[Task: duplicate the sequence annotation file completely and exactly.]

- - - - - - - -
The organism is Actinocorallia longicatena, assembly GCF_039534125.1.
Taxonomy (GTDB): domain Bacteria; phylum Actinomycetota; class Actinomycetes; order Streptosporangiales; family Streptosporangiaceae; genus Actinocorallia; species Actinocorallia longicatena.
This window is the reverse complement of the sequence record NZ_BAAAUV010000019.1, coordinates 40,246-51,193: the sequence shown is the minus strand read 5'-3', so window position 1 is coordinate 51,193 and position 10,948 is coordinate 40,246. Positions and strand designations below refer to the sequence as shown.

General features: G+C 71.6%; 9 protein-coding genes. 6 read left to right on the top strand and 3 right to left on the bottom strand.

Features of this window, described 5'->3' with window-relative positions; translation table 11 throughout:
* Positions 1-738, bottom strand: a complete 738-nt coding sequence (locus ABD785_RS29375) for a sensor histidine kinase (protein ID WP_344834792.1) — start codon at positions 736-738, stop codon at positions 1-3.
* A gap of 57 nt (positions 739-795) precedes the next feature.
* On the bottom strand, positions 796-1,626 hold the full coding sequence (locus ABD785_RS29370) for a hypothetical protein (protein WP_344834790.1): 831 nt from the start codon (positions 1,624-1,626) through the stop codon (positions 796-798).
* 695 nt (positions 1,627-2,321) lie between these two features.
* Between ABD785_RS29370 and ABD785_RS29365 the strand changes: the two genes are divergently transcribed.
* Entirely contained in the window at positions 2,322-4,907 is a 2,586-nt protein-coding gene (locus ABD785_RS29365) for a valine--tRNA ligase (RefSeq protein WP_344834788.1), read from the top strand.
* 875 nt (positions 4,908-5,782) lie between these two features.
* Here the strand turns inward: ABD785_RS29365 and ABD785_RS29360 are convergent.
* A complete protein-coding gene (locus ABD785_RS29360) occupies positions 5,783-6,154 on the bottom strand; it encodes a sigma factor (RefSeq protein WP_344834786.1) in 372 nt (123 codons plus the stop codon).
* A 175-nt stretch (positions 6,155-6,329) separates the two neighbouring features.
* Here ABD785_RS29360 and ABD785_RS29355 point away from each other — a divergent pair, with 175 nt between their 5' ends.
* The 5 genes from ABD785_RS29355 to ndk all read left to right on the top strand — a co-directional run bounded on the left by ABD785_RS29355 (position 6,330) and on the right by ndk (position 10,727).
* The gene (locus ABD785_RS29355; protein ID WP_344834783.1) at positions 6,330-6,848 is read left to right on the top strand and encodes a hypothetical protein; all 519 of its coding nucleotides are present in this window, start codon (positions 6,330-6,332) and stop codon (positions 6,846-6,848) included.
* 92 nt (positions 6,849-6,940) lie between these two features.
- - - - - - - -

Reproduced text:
The organism is Actinocorallia longicatena, assembly GCF_039534125.1.
Taxonomy (GTDB): domain Bacteria; phylum Actinomycetota; class Actinomycetes; order Streptosporangiales; family Streptosporangiaceae; genus Actinocorallia; species Actinocorallia longicatena.
This window is the reverse complement of the sequence record NZ_BAAAUV010000019.1, coordinates 40,246-51,193: the sequence shown is the minus strand read 5'-3', so window position 1 is coordinate 51,193 and position 10,948 is coordinate 40,246. Positions and strand designations below refer to the sequence as shown.

General features: G+C 71.6%; 9 protein-coding genes. 6 read left to right on the top strand and 3 right to left on the bottom strand.

Features of this window, described 5'->3' with window-relative positions; translation table 11 throughout:
* Positions 1-738, bottom strand: a complete 738-nt coding sequence (locus ABD785_RS29375) for a sensor histidine kinase (protein ID WP_344834792.1) — start codon at positions 736-738, stop codon at positions 1-3.
* A gap of 57 nt (positions 739-795) precedes the next feature.
* On the bottom strand, positions 796-1,626 hold the full coding sequence (locus ABD785_RS29370) for a hypothetical protein (protein WP_344834790.1): 831 nt from the start codon (positions 1,624-1,626) through the stop codon (positions 796-798).
* 695 nt (positions 1,627-2,321) lie between these two features.
* Between ABD785_RS29370 and ABD785_RS29365 the strand changes: the two genes are divergently transcribed.
* Entirely contained in the window at positions 2,322-4,907 is a 2,586-nt protein-coding gene (locus ABD785_RS29365) for a valine--tRNA ligase (RefSeq protein WP_344834788.1), read from the top strand.
* 875 nt (positions 4,908-5,782) lie between these two features.
* Here the strand turns inward: ABD785_RS29365 and ABD785_RS29360 are convergent.
* A complete protein-coding gene (locus ABD785_RS29360) occupies positions 5,783-6,154 on the bottom strand; it encodes a sigma factor (RefSeq protein WP_344834786.1) in 372 nt (123 codons plus the stop codon).
* A 175-nt stretch (positions 6,155-6,329) separates the two neighbouring features.
* Here ABD785_RS29360 and ABD785_RS29355 point away from each other — a divergent pair, with 175 nt between their 5' ends.
* The 5 genes from ABD785_RS29355 to ndk all read left to right on the top strand — a co-directional run bounded on the left by ABD785_RS29355 (position 6,330) and on the right by ndk (position 10,727).
* The gene (locus ABD785_RS29355; protein ID WP_344834783.1) at positions 6,330-6,848 is read left to right on the top strand and encodes a hypothetical protein; all 519 of its coding nucleotides are present in this window, start codon (positions 6,330-6,332) and stop codon (positions 6,846-6,848) included.
* 92 nt (positions 6,849-6,940) lie between these two features.